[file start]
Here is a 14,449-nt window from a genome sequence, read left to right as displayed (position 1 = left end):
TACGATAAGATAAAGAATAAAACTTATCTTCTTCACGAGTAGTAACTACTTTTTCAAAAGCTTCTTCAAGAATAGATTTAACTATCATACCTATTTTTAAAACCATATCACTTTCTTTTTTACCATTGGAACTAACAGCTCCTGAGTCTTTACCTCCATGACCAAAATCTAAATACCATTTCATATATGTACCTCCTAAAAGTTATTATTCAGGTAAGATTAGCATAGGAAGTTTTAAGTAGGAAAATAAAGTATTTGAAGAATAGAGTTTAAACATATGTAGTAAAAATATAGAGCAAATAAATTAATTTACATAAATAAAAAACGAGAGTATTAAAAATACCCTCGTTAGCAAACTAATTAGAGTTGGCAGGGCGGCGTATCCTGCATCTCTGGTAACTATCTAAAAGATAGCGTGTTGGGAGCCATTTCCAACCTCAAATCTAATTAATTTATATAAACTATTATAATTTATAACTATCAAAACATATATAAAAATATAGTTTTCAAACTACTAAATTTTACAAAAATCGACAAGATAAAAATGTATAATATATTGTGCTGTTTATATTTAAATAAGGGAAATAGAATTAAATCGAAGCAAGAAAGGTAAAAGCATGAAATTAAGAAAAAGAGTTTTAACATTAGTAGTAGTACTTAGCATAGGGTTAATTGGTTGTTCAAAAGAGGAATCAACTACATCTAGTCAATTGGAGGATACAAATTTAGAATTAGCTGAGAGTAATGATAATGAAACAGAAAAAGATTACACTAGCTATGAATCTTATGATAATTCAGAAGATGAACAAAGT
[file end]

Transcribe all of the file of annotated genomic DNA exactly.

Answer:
Here is a 14,449-nt window from a genome sequence, read left to right as displayed (position 1 = left end):
TACGATAAGATAAAGAATAAAACTTATCTTCTTCACGAGTAGTAACTACTTTTTCAAAAGCTTCTTCAAGAATAGATTTAACTATCATACCTATTTTTAAAACCATATCACTTTCTTTTTTACCATTGGAACTAACAGCTCCTGAGTCTTTACCTCCATGACCAAAATCTAAATACCATTTCATATATGTACCTCCTAAAAGTTATTATTCAGGTAAGATTAGCATAGGAAGTTTTAAGTAGGAAAATAAAGTATTTGAAGAATAGAGTTTAAACATATGTAGTAAAAATATAGAGCAAATAAATTAATTTACATAAATAAAAAACGAGAGTATTAAAAATACCCTCGTTAGCAAACTAATTAGAGTTGGCAGGGCGGCGTATCCTGCATCTCTGGTAACTATCTAAAAGATAGCGTGTTGGGAGCCATTTCCAACCTCAAATCTAATTAATTTATATAAACTATTATAATTTATAACTATCAAAACATATATAAAAATATAGTTTTCAAACTACTAAATTTTACAAAAATCGACAAGATAAAAATGTATAATATATTGTGCTGTTTATATTTAAATAAGGGAAATAGAATTAAATCGAAGCAAGAAAGGTAAAAGCATGAAATTAAGAAAAAGAGTTTTAACATTAGTAGTAGTACTTAGCATAGGGTTAATTGGTTGTTCAAAAGAGGAATCAACTACATCTAGTCAATTGGAGGATACAAATTTAGAATTAGCTGAGAGTAATGATAATGAAACAGAAAAAGATTACACTAGCTATGAATCTTATGATAATTCAGAAGATGAACAAAGT